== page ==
It’s exciting for open projects to grow from a handful of users to a team of collaborators working on and using the software. Moving from one to many contributors is a powerful moment for any project. However, as a project scales and grows, one area is frequently neglected: the documentation.
Missing or insufficient documentation hinders a project’s ability to scale. Most potential users skim your documentation first to see if it fits their needs and to judge how difficult it might be to use. Documentation makes your project’s first impression: not only on potential users, but also on potential contributors.
Writing and improving documentation offers a clear path for people to contribute to your project—provided you offer the right guidance and processes to support them. This article covers best practices for attracting and retaining open-source documentation contributors based on our experience building and managing documentation for Kubernetes.
Evaluate your existing docs
Begin by evaluating your existing documentation. You can’t ask for help from your contributors if you don’t know what you need! As you evaluate your documentation, consider it from the perspective of your users:
- What are my users’ needs? Do these docs meet their needs?
- Are there any features that are undocumented? Is critical information missing? Are there other content gaps to fill?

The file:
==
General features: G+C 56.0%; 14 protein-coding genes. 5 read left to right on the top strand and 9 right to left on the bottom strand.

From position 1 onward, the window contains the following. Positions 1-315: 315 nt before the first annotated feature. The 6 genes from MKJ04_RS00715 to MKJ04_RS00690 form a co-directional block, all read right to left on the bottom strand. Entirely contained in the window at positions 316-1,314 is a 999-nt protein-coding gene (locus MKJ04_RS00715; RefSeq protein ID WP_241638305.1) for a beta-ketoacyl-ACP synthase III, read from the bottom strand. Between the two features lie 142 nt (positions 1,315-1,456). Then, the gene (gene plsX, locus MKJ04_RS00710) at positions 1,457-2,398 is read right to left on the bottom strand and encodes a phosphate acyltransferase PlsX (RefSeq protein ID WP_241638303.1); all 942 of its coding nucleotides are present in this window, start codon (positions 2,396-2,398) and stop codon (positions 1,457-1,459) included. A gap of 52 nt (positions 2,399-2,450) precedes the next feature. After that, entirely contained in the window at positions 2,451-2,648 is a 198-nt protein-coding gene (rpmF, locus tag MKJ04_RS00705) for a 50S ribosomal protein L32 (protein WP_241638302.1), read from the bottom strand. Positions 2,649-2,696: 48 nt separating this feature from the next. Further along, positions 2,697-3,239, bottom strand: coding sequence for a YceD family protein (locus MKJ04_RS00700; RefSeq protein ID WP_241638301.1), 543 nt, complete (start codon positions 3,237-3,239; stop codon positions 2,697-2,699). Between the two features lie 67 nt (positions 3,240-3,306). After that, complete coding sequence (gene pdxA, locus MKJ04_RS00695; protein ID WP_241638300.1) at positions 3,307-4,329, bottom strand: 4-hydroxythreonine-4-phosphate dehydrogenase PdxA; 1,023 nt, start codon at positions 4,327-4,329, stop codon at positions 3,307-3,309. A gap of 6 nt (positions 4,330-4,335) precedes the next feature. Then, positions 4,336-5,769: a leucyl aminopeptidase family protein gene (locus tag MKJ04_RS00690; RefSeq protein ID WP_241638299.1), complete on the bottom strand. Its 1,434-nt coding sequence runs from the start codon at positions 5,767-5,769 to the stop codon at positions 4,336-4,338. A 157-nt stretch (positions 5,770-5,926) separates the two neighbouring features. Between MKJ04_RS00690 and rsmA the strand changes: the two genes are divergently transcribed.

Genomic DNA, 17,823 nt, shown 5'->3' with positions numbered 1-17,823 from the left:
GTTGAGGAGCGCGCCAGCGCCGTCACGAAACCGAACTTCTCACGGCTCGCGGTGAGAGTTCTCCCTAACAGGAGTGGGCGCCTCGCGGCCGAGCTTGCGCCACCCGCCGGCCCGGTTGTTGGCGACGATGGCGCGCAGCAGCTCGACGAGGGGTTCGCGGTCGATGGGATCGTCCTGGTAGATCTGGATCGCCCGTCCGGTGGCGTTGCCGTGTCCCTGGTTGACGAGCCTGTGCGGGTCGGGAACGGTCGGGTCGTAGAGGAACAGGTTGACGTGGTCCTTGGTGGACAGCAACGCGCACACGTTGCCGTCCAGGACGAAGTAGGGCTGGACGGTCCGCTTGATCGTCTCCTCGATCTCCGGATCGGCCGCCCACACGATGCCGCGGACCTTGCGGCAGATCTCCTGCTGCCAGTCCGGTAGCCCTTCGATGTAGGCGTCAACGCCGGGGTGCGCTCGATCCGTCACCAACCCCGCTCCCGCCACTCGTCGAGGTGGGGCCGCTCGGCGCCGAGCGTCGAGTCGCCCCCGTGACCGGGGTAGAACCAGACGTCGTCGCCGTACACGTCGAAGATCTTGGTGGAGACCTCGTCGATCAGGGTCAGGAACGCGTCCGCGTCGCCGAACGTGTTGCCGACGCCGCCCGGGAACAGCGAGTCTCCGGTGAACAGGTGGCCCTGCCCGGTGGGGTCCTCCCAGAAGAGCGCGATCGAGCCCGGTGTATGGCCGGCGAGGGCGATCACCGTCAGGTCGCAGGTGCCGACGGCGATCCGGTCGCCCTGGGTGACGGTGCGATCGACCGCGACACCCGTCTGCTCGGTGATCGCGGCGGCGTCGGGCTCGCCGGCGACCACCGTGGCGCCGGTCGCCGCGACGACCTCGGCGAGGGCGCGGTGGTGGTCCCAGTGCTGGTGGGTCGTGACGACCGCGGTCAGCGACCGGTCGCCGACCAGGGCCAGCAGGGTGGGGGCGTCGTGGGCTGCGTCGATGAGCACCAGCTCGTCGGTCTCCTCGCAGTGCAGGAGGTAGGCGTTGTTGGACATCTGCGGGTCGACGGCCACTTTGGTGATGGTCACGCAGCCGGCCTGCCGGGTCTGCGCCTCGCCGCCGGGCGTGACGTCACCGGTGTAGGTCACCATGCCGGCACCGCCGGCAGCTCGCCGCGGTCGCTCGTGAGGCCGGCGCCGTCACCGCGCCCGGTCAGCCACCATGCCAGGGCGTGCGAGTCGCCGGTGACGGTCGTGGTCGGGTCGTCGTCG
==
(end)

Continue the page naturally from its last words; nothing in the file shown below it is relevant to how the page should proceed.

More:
- What content is outdated and needs to be deleted?
- What content needs to be refactored and clarified?
Don’t get bogged down trying to fix each issue you come across. Instead, open an issue for each problem you encounter.
Once you’ve evaluated your content, review the issues you opened and determine whether you need to fix any issues before you invite contributors to address them. For example, if your documentation consists of a single-page `README.md` file with 2,500 lines, breaking it up into smaller individual documents will lower the barrier for contributors. If your documentation contains outdated content, delete it so that new contributors can join more easily. Fix any issues you think would block new contributors from working on your content.
Triage your doc issues
A simple doc issue triage process might look something like this:
Now that you have a set of issues related to your documentation, apply triage. Triaging documentation issues is similar to triaging code issues: make sure an issue is valid and actionable and assign a priority.
- Validate if the issue is related to your documentation and not related to your code: It’s common for an issue to be related to both. Consider whether new documentation or a code change would help your users more. For example, if a CLI command has a confusing name, you could either document the command better or rename the command to something clearer.
- Assess whether the issue is actionable: Does the issue contain everything a contributor needs in order to fix the problem? Tag unclear issues with something like `needs more information` and follow up with the person who filed the issue. For example, an issue that reads only, “This didn’t work,” without specifying what didn’t work or how to fix it isn’t actionable.